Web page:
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EC number: 234-147-9
CAS number: 10563-26-5
Acute oral: 950 mg/kg bw < LD 50< 1397 mg/kg bw (Similar to OECD TG 401; BASF SE, 1977)Acute dermal: LD 50 > 200 mg/kg bw (OECD 402; Air Products & Chemicals Inc, 2007)
The potential of the test substance (purity >97%) to induce acute
oral toxicity was evaluated in male and female SD rats in a test
protocol conducted similar to the OECD TG 401 with acceptable deviations
(BASF SE, 1977). Groups of 5 rats per dose were treated by gavage with
suspensions of the test substance in 0.5% Carboxylmethyl cellulose (CMC)
aqueous preparation at dose levels of 647, 950, 1397, 2043, and 3002
mg/kg bw. Group-wise documentation of clinical signs was performed over
the 14-day study period. Body weight was determined before the start of
the study only, as it was needed for determination of dose. The clinical
signs and findings were reported in summary form. All animals died in
the 2043 and 3002 mg/kg bw dose groups within 24 hours , 5/5 males and
4/5 females in the 1397 mg/kg bw dose group within 7 days, and 1/5 males
in the 950 mg/kg bw dose group within 7 days. No animal died in the low
dose group. Clinical signs included dyspnoea, poor general state,
apathy, abdominal or lateral position, spastic gait, atonia, and
diarrhea, generally noted in the 1397, 2043 and 3002 mg/kg bw dose
groups. Body weights generally decreased during the course of the study.
Erythema of the intestinal mucosa, acute congestive hyperemia,
dilatation of the heart, and acute cachexia were generally observed at
necropsy in the animals that died.
Therefore, based on the results of the study, an acute oral LD50 >
950 mg/kg bw and < 1397 mg/kg bw was assumed after administration to
The potential of the test substance to induce acute dermal
toxicity was evaluated in 2 studies (2 batches were tested) in a test
protocol conducted according to the OECD TG 402 (Air Products &
Chemicals, Inc., 2007) in healthy male and female New Zealand White
rabbits (2 males and 3 females in the first study [Project number MB
07-16376.02, TS purity = 83.4%] and in 3 males and 2 females in the
second study [Project number MB 07-16377.02, TS purity = 92.2%]). The
animals were dosed with a unique dose of 200 mg/kg bw under
semiocclusive coverage for 24 hours, and observed for toxicity and
pharmacological effects at 1, 2 and 4 hours post-dose and once daily for
14 days. All animals were also observed twice a day for mortality and
body weights were recorded pretest, weekly and at termination. At
termination, all animals were examined for gross pathology and abnormal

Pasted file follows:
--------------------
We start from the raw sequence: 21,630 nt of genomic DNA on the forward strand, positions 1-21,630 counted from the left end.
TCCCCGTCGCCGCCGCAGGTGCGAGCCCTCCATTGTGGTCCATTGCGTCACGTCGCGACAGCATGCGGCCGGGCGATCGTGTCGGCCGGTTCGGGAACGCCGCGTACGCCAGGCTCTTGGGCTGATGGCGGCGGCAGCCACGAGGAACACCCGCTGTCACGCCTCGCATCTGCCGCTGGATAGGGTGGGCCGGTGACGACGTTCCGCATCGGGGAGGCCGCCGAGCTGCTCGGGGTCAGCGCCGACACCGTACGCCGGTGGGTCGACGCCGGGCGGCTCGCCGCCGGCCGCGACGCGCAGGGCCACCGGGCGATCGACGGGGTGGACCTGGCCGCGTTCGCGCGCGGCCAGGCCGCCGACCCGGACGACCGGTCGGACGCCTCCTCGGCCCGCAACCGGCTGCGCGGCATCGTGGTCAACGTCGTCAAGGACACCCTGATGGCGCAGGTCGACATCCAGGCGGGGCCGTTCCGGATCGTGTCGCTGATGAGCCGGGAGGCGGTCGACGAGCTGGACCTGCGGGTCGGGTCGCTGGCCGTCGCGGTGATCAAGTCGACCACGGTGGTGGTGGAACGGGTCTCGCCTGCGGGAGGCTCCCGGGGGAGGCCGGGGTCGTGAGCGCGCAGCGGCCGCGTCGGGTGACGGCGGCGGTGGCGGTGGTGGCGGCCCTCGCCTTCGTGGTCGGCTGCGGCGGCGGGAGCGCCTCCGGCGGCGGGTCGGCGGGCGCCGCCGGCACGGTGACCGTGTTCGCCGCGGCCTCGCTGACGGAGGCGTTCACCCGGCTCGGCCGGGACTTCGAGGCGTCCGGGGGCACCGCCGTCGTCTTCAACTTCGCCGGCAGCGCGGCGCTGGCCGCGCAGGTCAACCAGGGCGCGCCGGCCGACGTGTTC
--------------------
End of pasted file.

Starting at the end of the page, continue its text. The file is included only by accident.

tissues were preserved in 10% neutral buffered formalin for possible
future histological examination. All Animals survived the 200 mg/kg bw
dermal application of the test substance. Only one animal of the first
study appeared lethargic on the day of treatment (Day 0). There were no
further adverse clinical effects and body weight changes were normal in
both studies. Severe dermal effects (necrosis) were observed after 24
hours, on days 11 and 14, and at necropsy. No further adverse effects
were observed at necropsy. Therefore, based on the observed results, the
dermal LD50 of test substance after acute dermal application to rabbits
appeared to be greater than 200 mg/kg bw.
The acute dermal toxicity of the test substance (TS purity >97%)
was also evaluated in rabbits in a test protocol conducted similar to
the OECD TG 402 with acceptable deviations (BASF SE, 1977). 3 male and 3
female rabbits were treated with 190 mg/kg bw test substance applied to
a haven skin site on their back for 24 h under occlusive conditions. The
animals were observed for 14 days for mortality and clinical signs of
toxicity, and those animals that died during the course of the study
were submitted to necropsy. Survived animals were also subjected to
gross-pathological examination. One male animal was found dead within 48
hours after treatment and a total of 3 animals (2 males and 1 female)
died up to the end of the observation period. Clinical signs of toxicity
included apathy, dispnoea, cyanosis, tremor, piloerection,
blood-coloured urine with hematoma and poor general state. Local signs
of irritation included erythema, edema, necrosis and desquamation
observed in all animals. Based on the results of the study an acute
dermal LD50 of approx. 190 mg/kg bw after administration of test
substance to rabbits.
Taken together all data the acute dermal LD50 is estimated to be
greater than 200 mg/kg bw.
No reliable data available. One disregarded study done by BASF in
1977 is available.
The animals were exposed to the saturated vapours generated from a test
substance with very low vapour pressure. The nominal concentration and
saturated concentration (calculated) was approximately 0 mg/L indicating
that the animals were not exposed to the vapours. Analytical
verification of the test atmosphere was not performed. Keeping in view
these methodological deficiencies, the study was considered to be not
reliable for the assessment.
Justification for selection of acute toxicity – oral endpoint
Only one study available.
Justification for selection of acute toxicity – dermal endpoint
Based on the oral LD50, the
test substance has to be classified according to EU Annex VI of
directive 67/548/EEC (Xn, R22) and 1272/2008/EEC (Cat 4) for the oral
Based on the dermal LD50,
the test substance has to be classified according to EU Annex VI of
directive 67/548/EEC (T, R24) and 1272/2008/EEC (Cat 3) for the dermal
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